Required Minimum Distributions: How Do They Differ Between IRAs and 401(k) Plans?


Are you one of the millions of Americans who uses a 401(k) or a traditional IRA to save for retirement? Do you have assets in both types of vehicles? You’re not alone. Both IRAs and 401(k) plans are popular choices for retirement savings, largely because of their favored tax treatment.

Both types of accounts are qualified. That means you don’t pay taxes on growth as long as the funds stay inside the account. Both also offer tax-favored contributions. Your 401(k) contributions are deducted from your paycheck pre-tax, effectively reducing your taxable income. You also may be able to deduct your traditional IRA contributions from your taxes, depending on your income.

However, distributions from these qualified accounts are usually counted as taxable income. While you can defer those taxes for some amount of time, you can’t put them off forever. Both accounts have required minimum distributions (RMDs), which are mandated starting at age 70 ½. Failure to take your RMD could result in penalties.

While both accounts have RMDs, the rules aren’t the same for IRAs and 401(k) plans. If you have assets in both types of accounts, it may be helpful to understand the distinctions. That way, you can plan your distributions and perhaps minimize your tax exposure. Below are some of the biggest differences:


Multiple Accounts

It’s not uncommon for people to have multiple IRAs and 401(k)s. You may have 401(k) balances at several former employers, or you may have opened different IRAs at various points in your life. Your RMD calculation for multiple accounts differs based on whether the accounts are IRAs or 401(k)s.

If you have multiple IRAs, you can simply total your balance for all the accounts and then take the required amount from any account. As long as you withdraw the minimum, it doesn’t matter which account the funds come from. With multiple 401(k) plans, you must calculate and take a separate RMD from each account.


Work Past 70½

Do you want to continue working past age 70½. If so, what does that mean for your RMD calculation? It doesn’t change your RMDs from your traditional IRA in any way. You must take RMDs from your traditional IRA at age 70½ regardless of whether you are still working.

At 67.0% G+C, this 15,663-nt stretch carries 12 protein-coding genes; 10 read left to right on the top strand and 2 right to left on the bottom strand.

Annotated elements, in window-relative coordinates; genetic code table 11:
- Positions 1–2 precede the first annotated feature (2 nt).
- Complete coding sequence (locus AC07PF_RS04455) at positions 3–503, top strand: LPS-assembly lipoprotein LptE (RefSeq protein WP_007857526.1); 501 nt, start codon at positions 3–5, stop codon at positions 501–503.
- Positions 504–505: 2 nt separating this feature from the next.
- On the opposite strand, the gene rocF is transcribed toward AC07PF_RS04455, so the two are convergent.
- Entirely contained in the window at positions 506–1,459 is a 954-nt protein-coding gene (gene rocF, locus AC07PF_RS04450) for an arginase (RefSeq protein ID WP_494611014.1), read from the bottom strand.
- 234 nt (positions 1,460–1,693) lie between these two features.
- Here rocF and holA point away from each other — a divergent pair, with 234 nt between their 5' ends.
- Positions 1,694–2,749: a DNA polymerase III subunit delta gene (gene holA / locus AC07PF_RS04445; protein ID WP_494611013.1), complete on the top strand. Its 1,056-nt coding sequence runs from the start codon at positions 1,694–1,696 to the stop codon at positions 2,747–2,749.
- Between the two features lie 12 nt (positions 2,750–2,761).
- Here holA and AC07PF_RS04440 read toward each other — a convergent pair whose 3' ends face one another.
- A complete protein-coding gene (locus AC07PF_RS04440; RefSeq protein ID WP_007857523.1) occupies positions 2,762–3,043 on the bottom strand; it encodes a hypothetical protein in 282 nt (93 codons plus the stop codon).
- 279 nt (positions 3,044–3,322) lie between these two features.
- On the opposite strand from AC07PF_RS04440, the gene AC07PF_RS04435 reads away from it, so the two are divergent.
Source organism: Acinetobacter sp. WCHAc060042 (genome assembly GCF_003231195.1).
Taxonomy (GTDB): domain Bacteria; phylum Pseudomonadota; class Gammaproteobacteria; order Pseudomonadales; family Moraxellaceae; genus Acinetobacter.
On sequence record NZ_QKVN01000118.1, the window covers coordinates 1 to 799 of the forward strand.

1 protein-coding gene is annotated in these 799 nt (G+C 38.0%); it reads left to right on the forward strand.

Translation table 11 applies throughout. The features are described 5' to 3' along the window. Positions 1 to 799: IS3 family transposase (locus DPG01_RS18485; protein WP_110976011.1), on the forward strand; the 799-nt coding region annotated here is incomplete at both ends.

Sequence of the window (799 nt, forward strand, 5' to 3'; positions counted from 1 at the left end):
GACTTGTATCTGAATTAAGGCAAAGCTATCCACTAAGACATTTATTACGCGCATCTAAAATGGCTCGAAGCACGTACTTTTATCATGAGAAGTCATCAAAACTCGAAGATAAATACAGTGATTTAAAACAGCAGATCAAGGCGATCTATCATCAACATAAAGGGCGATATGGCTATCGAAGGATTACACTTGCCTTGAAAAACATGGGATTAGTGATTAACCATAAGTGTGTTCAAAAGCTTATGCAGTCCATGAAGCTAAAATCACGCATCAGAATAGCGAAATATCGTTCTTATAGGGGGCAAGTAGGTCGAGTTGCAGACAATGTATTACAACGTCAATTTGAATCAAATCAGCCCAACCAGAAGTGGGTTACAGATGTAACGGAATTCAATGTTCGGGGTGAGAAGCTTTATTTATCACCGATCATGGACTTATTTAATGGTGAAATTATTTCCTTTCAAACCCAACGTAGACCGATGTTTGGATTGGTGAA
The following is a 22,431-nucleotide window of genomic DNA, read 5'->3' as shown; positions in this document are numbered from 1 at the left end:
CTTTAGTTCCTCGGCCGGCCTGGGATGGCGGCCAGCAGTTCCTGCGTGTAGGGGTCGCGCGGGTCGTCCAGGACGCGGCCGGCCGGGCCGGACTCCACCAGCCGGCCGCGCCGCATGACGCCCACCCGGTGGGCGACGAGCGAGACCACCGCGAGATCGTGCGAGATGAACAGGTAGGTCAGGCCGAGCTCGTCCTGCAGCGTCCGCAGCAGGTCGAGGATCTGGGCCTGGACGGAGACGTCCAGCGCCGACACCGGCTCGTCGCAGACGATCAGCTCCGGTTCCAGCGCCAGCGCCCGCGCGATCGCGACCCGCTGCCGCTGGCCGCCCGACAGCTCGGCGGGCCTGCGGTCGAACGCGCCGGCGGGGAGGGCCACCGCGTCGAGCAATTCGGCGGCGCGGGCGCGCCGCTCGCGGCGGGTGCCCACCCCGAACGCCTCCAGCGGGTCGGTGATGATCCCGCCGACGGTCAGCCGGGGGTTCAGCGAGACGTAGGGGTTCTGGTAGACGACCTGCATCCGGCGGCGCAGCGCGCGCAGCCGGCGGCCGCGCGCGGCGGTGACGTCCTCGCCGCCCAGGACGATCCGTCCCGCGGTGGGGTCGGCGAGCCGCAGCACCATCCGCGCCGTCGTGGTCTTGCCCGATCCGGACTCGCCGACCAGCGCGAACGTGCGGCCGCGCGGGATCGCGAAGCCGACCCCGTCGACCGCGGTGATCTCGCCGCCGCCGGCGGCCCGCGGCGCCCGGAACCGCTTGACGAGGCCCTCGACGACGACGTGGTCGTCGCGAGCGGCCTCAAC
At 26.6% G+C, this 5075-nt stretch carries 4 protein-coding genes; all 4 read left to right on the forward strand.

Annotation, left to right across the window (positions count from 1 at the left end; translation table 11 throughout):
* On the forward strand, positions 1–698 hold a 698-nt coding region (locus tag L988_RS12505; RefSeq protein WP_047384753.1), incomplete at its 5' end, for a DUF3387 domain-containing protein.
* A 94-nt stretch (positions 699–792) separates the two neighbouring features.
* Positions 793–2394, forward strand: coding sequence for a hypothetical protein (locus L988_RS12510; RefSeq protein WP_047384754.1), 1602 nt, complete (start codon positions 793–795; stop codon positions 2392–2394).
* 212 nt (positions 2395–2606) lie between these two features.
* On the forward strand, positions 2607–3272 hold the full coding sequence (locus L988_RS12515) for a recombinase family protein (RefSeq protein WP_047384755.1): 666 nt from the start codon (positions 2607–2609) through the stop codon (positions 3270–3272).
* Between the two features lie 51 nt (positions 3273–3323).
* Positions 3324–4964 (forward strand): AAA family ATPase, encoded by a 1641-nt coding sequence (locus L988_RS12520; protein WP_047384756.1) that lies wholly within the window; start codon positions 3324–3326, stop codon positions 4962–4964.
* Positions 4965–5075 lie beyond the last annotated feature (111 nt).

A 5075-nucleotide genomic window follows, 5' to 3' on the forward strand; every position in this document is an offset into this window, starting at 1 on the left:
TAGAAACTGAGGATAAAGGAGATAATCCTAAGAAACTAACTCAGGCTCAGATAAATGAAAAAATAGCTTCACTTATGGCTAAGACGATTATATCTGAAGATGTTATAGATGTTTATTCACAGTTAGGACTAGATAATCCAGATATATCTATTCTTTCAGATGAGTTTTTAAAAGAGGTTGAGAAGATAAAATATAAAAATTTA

If you work past age 70½, however, you don’t have to take RMDs from that employer’s plan at that age. Your RMDs would start after you leave the employer. Keep in mind, though, that you would have to take RMDs at 70½ from any balances in former employer plans.


Roth IRA and Roth 401(k) Distributions

Roth IRAs are popular because they offer tax-free retirement income after age 59½. They also don’t have RMDs at age 70½, so you are never forced to take distributions from your Roth IRA.

It’s possible that you may have some funds in a Roth 401(k). These plans have grown in popularity in recent years. They are taxed much like a Roth IRA. You make contributions with after-tax dollars, defer taxes on growth while the funds are in the account and then take tax-free distributions after age 59½.

However, a key difference between Roth IRAs and Roth 401(k) plans is that you must take RMDs from a Roth 401(k). These distributions aren’t taxable, but they are required. If you fail to take them, you could face a penalty. If you don’t wish to take distributions from your Roth 401(k), you could consider rolling the balance into a Roth IRA.


Tax-Free Charitable Distributions

Want to give to charity and minimize your tax burden? Consider donating your traditional IRA RMDs to your favorite cause. The IRS allows you to transfer your RMDs from a traditional IRA directly to a charitable organization. If you do so, the distribution is tax-free. This option isn’t available for 401(k) balances. However, you could roll your 401(k) funds into an IRA and then complete the tax-free transfers.

Ready to plan your RMD strategy? Let’s talk about it. Contact us today at Peak Financial. We can help you analyze your needs and implement a plan. Let’s connect soon and start the conversation.


Licensed Insurance Professional. This information is designed to provide a general overview with regard to the subject matter covered and is not state specific. The authors, publisher and host are not providing legal, accounting or specific advice for your situation. By providing your information, you give consent to be contacted about the possible sale of an insurance or annuity product. This information has been provided by a Licensed Insurance Professional and does not necessarily represent the views of the presenting insurance professional. The statements and opinions expressed are those of the author and are subject to change at any time. All information is believed to be from reliable sources; however, presenting insurance professional makes no representation as to its completeness or accuracy. This material has been prepared for informational and educational purposes only. It is not intended to provide, and should not be relied upon for, accounting, legal, tax or investment advice.

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